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Google Cloud Platform – Other networking concepts

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GCP offers many other networking tools and services that allow you to build and deploy an efficient environment in the cloud. We will look at these concepts briefly.

Load balancing

GCP offers load balancing and auto scaling for groups of instances. With load balancing, you can distribute incoming traffic to multiple virtual machine instances. This allows you to scale your application and handle heavy traffic more efficiently. The load balancer can also detect and remove unhealthy machines and re-add such instances when they become healthy.

GCP load balancer uses forwarding rules to match traffic types and forwards them to the load balancer. GCP offers the load balancer service as a managed service, which means if any components or if the load balancer fails, it will be restarted or replaced automatically.

GCP offers different types of load balancing. TCP proxy load balancing distributes TCP traffic among groups of virtual machine instances based on the proximity to the user. SSL proxy load balancing distributes SSL traffic and HTTP(s) load balancing distributes HTTP(s) traffic among different instances. GCP also allows for regional external load balancing that distributes network traffic among a pool of instances within a region. Regional internal load balancing distributes traffic from GCP virtual machine instances to a group of instances within the same region. It is important to note that regional internal load balancing distributes traffic internally.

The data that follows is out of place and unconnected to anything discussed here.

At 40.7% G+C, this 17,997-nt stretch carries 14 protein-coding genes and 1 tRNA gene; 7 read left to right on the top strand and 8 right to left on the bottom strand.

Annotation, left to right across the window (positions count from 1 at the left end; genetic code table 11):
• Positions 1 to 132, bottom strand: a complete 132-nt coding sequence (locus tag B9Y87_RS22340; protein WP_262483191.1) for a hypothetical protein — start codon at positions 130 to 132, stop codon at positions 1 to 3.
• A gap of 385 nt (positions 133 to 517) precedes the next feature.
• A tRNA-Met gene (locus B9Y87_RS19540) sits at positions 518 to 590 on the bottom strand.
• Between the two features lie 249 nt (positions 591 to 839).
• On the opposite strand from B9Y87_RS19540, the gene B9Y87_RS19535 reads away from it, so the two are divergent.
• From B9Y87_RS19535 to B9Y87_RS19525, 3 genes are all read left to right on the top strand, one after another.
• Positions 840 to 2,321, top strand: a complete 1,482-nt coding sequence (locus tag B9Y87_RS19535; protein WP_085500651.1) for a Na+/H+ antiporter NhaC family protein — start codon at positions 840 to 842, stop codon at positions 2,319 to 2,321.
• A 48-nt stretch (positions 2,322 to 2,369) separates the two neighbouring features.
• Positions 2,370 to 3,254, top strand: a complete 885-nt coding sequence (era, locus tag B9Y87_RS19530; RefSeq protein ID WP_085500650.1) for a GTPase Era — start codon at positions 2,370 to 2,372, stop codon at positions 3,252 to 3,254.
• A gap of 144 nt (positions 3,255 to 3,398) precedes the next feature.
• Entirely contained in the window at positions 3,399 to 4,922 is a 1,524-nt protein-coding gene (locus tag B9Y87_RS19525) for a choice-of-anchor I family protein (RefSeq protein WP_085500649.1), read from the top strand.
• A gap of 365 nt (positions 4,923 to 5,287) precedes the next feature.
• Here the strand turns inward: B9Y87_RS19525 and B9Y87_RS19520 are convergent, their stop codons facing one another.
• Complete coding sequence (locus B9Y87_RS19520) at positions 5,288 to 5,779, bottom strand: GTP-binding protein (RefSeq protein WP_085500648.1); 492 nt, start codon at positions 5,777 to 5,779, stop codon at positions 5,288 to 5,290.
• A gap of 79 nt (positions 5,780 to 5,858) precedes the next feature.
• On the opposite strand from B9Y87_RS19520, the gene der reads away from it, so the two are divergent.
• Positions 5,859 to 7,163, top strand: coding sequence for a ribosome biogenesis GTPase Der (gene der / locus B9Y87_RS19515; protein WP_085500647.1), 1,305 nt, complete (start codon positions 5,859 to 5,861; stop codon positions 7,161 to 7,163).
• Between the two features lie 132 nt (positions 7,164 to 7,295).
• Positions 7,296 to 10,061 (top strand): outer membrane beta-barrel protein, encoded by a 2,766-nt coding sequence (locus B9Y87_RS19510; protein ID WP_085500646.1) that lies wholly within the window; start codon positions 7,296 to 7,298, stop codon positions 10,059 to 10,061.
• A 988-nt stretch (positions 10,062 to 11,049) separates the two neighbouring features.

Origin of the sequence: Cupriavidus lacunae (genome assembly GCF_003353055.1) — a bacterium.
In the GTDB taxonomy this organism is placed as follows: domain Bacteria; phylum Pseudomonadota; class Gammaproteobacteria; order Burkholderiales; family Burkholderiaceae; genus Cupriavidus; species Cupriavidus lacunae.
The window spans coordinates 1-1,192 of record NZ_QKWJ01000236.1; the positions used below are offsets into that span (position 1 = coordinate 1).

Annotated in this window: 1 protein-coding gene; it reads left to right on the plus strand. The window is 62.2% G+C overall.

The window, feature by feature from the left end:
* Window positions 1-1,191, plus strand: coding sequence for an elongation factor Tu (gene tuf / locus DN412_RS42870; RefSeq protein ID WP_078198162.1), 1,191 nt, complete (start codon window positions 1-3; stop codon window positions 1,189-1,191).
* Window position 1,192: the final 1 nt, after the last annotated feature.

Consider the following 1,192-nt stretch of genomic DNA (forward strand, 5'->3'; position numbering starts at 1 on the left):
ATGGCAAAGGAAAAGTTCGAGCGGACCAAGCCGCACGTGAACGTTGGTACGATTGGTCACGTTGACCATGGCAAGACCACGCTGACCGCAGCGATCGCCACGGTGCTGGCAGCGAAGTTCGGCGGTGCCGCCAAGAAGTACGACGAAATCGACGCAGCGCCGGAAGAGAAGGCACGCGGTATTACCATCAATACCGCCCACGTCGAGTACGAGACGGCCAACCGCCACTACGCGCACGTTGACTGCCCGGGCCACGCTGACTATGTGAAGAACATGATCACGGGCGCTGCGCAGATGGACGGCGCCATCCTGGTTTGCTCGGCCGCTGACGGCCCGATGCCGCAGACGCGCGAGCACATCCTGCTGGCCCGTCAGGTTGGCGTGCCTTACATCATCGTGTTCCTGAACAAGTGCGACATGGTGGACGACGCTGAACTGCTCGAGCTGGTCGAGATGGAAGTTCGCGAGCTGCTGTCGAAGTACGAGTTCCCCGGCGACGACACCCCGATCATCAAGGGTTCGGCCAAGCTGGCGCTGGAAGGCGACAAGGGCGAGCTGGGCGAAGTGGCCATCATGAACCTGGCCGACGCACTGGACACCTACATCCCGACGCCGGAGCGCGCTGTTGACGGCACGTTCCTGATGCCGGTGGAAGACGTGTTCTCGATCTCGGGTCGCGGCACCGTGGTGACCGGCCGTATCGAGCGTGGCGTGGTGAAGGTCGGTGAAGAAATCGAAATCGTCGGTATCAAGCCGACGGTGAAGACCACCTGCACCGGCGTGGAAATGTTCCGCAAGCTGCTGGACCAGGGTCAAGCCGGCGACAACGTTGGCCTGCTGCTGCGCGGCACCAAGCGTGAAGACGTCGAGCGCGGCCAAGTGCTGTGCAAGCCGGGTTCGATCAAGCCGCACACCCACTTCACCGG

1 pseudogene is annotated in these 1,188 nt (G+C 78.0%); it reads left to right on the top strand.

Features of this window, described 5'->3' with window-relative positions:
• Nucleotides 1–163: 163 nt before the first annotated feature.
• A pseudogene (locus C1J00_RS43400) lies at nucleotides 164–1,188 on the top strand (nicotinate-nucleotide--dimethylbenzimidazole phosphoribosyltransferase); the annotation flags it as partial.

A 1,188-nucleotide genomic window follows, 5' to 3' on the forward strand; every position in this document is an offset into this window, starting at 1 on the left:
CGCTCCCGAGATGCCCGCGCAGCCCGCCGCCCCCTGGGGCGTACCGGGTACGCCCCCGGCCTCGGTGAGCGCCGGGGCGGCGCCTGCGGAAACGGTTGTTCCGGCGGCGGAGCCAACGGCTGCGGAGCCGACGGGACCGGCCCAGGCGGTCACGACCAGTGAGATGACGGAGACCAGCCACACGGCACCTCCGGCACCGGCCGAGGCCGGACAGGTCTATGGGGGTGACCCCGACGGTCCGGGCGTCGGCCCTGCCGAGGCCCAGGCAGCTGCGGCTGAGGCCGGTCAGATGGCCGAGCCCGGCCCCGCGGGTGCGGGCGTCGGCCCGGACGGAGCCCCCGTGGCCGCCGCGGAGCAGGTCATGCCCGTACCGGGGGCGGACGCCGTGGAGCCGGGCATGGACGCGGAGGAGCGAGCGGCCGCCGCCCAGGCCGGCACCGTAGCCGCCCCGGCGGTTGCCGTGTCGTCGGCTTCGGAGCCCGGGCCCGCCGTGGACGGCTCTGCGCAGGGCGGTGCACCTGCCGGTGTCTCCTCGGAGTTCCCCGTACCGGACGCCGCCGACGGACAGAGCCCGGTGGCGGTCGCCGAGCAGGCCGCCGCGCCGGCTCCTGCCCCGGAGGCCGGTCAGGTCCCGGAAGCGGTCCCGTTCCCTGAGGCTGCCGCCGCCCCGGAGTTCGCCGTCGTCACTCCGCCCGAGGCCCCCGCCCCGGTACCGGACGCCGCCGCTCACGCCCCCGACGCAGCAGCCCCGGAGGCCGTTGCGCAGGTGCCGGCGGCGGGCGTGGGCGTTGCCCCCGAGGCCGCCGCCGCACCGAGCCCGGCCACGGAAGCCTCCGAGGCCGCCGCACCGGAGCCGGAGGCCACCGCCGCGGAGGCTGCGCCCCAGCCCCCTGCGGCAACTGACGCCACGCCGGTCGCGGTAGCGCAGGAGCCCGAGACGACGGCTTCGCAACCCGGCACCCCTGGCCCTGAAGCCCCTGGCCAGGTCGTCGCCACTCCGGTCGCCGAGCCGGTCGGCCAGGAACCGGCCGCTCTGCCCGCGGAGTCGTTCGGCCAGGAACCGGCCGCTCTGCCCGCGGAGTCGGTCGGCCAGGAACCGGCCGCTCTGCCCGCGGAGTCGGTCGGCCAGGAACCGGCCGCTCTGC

Let’s look at a high-level overview of creating a load balancer:

  1. In the left dashboard tab, go to Network services and click on Load balancing. Click theĀ  Create a load balancer button on the introduction page:

  1. Click on Start configuration for any of the load balancers. In this example, I will use the HTTP(S) Load Balancing:

Configuring an HTTP(S) load balancer involves three steps: backend configuration, host and path rules, and frontend configuration. Each step helps you map the load balancer to backend resources, define the host and path rules that the load balancer will follow, and the frontend configuration such as IP address and ports.

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